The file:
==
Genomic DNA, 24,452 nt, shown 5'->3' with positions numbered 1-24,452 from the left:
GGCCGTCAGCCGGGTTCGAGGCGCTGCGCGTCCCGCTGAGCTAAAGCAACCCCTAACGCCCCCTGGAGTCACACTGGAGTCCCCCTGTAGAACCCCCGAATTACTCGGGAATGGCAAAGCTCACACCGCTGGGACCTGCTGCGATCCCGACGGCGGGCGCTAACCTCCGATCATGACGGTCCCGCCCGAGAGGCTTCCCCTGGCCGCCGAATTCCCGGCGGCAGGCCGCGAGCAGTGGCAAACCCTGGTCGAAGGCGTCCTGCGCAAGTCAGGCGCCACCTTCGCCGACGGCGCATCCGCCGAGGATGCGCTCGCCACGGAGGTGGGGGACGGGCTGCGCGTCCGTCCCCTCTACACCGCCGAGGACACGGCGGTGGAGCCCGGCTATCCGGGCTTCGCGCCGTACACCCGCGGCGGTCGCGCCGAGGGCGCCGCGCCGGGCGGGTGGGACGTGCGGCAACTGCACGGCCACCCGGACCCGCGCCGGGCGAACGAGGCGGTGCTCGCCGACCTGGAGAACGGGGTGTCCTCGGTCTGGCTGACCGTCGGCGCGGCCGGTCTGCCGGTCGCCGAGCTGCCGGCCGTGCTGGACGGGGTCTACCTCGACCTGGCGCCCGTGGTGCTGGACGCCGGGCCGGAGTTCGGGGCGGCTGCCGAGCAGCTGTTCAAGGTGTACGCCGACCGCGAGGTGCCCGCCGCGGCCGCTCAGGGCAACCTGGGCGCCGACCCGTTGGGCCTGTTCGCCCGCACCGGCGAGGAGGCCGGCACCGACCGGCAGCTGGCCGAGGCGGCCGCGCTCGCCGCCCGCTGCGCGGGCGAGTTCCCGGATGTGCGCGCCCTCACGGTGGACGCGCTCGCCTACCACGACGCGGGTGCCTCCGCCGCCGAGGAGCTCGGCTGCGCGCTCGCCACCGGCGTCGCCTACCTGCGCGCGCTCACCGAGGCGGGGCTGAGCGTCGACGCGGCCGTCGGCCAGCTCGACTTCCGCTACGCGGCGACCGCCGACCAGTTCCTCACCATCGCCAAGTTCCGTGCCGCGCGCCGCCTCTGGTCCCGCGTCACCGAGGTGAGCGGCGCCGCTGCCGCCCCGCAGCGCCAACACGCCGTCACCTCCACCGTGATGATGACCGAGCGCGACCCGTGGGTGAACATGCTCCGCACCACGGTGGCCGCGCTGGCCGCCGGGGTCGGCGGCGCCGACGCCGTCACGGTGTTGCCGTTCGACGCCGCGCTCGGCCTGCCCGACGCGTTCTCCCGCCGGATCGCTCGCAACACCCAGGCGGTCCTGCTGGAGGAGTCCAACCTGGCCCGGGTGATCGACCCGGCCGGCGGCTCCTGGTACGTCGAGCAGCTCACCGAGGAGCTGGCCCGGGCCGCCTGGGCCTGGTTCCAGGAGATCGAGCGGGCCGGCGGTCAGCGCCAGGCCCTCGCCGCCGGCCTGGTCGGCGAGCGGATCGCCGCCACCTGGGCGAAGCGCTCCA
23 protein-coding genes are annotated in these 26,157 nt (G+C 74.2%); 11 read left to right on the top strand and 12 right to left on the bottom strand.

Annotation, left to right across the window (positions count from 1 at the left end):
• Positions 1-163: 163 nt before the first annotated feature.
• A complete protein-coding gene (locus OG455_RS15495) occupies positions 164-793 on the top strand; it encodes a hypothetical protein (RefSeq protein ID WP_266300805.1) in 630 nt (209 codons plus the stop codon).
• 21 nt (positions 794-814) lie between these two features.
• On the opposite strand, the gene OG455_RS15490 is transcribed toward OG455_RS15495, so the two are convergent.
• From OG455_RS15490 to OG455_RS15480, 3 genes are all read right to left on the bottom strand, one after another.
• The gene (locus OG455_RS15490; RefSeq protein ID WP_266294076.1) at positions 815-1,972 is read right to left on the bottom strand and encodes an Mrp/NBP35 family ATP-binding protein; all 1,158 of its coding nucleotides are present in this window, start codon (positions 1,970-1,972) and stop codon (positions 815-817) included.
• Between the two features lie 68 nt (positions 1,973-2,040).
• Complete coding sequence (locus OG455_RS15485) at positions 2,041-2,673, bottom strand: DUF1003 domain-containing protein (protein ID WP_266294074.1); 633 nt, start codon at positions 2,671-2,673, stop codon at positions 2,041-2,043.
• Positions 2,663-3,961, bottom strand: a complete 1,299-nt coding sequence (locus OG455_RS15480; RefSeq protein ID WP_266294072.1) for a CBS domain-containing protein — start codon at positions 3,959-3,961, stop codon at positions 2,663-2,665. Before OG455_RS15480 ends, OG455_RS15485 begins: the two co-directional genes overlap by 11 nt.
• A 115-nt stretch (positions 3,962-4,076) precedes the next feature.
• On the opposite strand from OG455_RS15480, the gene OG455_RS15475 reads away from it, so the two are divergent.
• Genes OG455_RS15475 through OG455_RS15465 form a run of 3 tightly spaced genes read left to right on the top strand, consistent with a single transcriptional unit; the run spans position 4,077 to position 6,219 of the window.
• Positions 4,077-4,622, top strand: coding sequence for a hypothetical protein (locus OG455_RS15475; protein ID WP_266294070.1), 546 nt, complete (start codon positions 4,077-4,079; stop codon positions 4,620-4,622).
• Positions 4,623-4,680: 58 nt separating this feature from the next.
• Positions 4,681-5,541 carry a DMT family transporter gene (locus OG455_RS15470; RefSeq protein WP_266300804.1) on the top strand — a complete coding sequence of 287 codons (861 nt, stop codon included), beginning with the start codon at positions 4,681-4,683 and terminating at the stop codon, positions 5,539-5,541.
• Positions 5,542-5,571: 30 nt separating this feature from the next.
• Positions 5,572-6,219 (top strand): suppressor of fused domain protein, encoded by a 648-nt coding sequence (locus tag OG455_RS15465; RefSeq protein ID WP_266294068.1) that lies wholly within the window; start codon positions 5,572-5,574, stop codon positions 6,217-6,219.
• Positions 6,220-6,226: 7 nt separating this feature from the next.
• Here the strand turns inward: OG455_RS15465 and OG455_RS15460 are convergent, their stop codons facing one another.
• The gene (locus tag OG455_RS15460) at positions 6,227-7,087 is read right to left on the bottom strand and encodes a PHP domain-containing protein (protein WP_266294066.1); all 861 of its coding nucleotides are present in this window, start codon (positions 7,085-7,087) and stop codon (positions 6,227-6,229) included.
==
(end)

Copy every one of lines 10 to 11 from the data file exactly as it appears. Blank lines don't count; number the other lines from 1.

• The gene (locus OG455_RS15490; RefSeq protein ID WP_266294076.1) at positions 815-1,972 is read right to left on the bottom strand and encodes an Mrp/NBP35 family ATP-binding protein; all 1,158 of its coding nucleotides are present in this window, start codon (positions 1,970-1,972) and stop codon (positions 815-817) included.
• Between the two features lie 68 nt (positions 1,973-2,040).